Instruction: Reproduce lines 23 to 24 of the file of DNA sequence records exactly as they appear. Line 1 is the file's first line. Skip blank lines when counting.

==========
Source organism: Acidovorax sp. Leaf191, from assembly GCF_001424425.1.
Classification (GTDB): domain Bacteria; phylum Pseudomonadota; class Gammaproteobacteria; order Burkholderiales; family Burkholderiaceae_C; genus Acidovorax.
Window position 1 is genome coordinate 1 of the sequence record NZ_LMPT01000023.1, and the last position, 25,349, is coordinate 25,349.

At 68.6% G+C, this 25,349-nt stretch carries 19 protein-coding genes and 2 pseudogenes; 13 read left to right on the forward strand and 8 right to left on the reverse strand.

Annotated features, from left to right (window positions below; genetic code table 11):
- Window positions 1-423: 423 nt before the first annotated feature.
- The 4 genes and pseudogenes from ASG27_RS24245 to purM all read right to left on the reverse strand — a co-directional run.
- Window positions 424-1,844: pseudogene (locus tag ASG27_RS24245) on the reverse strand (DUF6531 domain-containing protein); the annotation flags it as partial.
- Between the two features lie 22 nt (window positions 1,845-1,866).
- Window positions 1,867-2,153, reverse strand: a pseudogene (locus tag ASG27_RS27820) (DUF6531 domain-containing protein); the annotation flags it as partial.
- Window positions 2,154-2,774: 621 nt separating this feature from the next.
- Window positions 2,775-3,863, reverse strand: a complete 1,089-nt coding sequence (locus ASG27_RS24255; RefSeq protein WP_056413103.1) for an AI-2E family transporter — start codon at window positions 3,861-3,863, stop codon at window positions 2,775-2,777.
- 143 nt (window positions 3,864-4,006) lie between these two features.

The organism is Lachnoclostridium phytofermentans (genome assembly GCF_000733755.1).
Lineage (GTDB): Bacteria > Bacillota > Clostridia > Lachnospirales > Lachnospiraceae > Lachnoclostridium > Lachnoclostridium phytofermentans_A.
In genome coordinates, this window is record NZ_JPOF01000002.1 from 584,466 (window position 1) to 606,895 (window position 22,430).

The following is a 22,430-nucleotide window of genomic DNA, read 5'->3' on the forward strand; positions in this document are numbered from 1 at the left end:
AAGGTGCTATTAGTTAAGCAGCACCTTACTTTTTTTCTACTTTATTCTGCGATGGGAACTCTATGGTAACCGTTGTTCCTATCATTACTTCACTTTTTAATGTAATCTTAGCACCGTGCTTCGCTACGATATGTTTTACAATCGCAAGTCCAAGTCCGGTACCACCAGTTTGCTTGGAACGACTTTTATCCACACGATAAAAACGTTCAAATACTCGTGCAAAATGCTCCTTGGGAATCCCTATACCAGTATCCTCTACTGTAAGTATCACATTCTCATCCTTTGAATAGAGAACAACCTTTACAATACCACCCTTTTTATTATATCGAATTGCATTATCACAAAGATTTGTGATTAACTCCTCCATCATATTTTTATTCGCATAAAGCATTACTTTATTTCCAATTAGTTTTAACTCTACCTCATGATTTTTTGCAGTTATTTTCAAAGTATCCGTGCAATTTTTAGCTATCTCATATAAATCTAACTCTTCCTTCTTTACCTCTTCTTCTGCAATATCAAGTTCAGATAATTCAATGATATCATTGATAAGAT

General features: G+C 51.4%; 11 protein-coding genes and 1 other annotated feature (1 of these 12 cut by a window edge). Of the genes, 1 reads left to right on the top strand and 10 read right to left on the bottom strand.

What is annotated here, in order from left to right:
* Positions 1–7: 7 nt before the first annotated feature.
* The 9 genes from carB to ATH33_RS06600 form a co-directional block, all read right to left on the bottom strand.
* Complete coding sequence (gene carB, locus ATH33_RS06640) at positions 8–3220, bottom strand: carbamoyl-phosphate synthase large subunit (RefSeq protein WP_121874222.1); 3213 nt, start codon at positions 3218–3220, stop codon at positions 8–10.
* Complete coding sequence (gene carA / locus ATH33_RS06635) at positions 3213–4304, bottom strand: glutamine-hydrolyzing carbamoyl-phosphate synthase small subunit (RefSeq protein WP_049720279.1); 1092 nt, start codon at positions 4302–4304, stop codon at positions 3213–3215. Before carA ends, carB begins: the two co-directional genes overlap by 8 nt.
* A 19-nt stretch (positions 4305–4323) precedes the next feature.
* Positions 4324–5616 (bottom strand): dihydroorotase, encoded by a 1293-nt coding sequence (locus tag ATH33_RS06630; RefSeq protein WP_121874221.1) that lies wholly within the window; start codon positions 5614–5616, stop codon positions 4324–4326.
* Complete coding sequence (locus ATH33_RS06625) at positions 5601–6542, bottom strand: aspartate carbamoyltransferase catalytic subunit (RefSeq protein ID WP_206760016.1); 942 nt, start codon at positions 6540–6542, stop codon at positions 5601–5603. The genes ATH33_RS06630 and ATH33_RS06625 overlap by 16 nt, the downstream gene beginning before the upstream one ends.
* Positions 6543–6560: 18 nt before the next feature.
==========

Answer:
* Complete coding sequence (gene carB, locus ATH33_RS06640) at positions 8–3220, bottom strand: carbamoyl-phosphate synthase large subunit (RefSeq protein WP_121874222.1); 3213 nt, start codon at positions 3218–3220, stop codon at positions 8–10.
* Complete coding sequence (gene carA / locus ATH33_RS06635) at positions 3213–4304, bottom strand: glutamine-hydrolyzing carbamoyl-phosphate synthase small subunit (RefSeq protein WP_049720279.1); 1092 nt, start codon at positions 4302–4304, stop codon at positions 3213–3215. Before carA ends, carB begins: the two co-directional genes overlap by 8 nt.